Pippi Longstocking and Me

Sophie Trott

Sophie Trott

Every month we invite our readers to pitch us articles on a theme revealed in our regular newsletter. Find out what our next theme is by subscribing to our newsletter below. This month’s theme was children’s books and we loved Sophie Trott’s pitch about how childhood favourite Pippi Longstocking requires a bit of live editing when reading aloud today…

When I was a child, Pippi Longstocking was already OLD. However, I strongly identified with the main character, a free-spirited, wild roaming, Swedish strong-girl with, like all the great heroines of children’s literature, no parents. I thought I could be her. No matter that I lived in a flat in London with two parents, and had no free roaming at all (there were too many cars and white dog poos to be allowed out alone).

So when Blue Peter announced that there were going to be open auditions to play the actual Pippi in a real-life movie, I imagined this was a shoe-in. I was tiny for my age, sallow-skinned, with a faint moustache and no hint of a single freckle. However, I was convinced the producers would see star quality and I would be transformed by the magic of cinema into a leggy, ginger, freckled, pink-skinned goddess of the screen. This was my chance. For some reason, my mum didn’t take me to the casting, and I never saw the resultant film. 

Now, with children of my own, I’ve been reading Pippi aloud – a new edition illustrated by Lauren Child. Although the language has been updated, I’m struck by how often I’m confronted with troubling sexism, racism, and exoticizing of other cultures. That’s not to say I don’t still love Pippi. I do. I love her independence: sleeping with her feet on the pillow; her logic to making biscuits by rolling the dough out on the floor (there’s more room); her stealthy kindness by hiding trinkets for her friends to find; and her ability to turn sticky situations around. In one story she makes two men who’ve come to burgle her learn to polka before sending them on their way with gold coins. Her free-thinking and sense of fun reveals the idiocy of the adults around her.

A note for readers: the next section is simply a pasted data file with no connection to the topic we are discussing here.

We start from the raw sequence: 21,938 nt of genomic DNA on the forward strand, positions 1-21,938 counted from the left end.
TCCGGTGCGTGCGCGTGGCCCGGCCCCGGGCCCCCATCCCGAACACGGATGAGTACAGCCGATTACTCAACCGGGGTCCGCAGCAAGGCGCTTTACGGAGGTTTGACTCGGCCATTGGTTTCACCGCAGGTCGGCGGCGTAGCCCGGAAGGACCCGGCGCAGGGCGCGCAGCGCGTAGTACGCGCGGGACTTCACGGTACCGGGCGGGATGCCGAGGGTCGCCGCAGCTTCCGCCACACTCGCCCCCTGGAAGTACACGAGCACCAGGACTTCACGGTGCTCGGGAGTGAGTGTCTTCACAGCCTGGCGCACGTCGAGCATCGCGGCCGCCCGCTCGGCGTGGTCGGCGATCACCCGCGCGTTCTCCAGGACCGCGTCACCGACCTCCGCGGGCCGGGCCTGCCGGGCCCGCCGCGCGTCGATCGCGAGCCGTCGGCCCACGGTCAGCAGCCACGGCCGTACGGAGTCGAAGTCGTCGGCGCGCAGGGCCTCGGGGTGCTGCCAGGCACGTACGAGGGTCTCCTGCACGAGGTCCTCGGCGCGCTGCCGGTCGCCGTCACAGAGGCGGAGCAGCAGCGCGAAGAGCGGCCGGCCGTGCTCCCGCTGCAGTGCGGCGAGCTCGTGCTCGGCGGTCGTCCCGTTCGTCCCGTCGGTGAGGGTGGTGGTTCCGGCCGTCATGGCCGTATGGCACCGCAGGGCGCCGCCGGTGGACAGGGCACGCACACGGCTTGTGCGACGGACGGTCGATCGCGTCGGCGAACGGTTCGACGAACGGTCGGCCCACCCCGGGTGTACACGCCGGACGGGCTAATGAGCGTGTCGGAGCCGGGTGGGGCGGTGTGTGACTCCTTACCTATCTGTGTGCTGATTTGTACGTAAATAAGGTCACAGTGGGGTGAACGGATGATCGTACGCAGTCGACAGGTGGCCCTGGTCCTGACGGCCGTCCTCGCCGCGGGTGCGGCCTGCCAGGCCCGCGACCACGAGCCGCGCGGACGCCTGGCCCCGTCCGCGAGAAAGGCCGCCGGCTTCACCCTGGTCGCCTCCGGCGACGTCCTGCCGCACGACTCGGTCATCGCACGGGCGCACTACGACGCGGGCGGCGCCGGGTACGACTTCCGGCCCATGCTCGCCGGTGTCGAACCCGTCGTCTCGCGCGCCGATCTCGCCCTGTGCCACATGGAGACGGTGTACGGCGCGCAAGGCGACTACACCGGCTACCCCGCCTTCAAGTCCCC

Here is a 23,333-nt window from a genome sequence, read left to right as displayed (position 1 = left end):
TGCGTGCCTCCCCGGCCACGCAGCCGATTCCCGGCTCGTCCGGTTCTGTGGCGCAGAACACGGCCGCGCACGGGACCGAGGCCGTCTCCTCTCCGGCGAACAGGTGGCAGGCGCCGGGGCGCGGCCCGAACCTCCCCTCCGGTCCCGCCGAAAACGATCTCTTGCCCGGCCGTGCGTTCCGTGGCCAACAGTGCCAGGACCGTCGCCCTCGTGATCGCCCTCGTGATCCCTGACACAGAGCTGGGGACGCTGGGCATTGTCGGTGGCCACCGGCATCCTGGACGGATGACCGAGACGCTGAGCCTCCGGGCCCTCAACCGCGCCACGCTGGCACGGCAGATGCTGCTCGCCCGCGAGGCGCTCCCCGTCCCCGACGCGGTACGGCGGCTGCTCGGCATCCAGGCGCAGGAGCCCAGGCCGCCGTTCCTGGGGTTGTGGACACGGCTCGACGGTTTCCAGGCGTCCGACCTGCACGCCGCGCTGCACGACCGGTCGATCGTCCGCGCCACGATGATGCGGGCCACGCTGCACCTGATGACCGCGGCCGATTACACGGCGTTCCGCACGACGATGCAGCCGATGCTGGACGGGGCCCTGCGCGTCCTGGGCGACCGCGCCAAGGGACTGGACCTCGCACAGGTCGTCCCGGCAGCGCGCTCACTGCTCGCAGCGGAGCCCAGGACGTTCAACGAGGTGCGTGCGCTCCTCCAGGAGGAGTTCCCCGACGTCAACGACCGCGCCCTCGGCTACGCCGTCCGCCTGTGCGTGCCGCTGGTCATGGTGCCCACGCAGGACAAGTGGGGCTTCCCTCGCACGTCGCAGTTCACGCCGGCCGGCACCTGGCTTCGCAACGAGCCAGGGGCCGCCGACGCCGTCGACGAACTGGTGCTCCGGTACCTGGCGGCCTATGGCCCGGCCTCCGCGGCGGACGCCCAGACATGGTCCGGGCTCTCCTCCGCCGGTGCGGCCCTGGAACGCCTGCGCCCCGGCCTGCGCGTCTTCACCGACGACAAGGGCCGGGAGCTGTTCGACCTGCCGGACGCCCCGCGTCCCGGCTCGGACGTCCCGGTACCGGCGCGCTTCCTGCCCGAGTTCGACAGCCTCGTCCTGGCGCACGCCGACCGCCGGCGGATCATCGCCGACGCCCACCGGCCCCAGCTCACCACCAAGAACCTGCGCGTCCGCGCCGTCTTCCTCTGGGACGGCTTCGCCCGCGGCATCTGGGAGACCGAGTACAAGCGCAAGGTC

So what to do about her pal Annika who, unlike her brother Tommy, is fearful and wants to keep her dress clean; Pippi excusing her lying by saying she’s spent too much time in the Congo, where everybody lies; and her absent father being King of ‘the natives’ – whoever they are? Almost every time Pippi speaks of her past she comes out with another wildly improbable generalisation about cultures other than her own: they walk backwards in Egypt and on their hands in India; Chinese people grow enormous yellow ears that flap like sails when they run. I find myself back-peddling, omitting sections, improvising others, and switching the character’s genders around in an attempt to navigate it.

I could strike through passages, or cull Pippi from the shelf, in the same way as Enid Blyton was banned from my childhood. But where I have no time for Blyton, and think she had no interest in changing the status quo, my soft spot for Lindgren lies in her attempt to champion children’s rights and make the world a better place. So I’m going to keep live editing, and focusing on the positives of a narrative in which a girl who can’t read shines a light on the hypocrisy of the adult world, and is genuinely funny.

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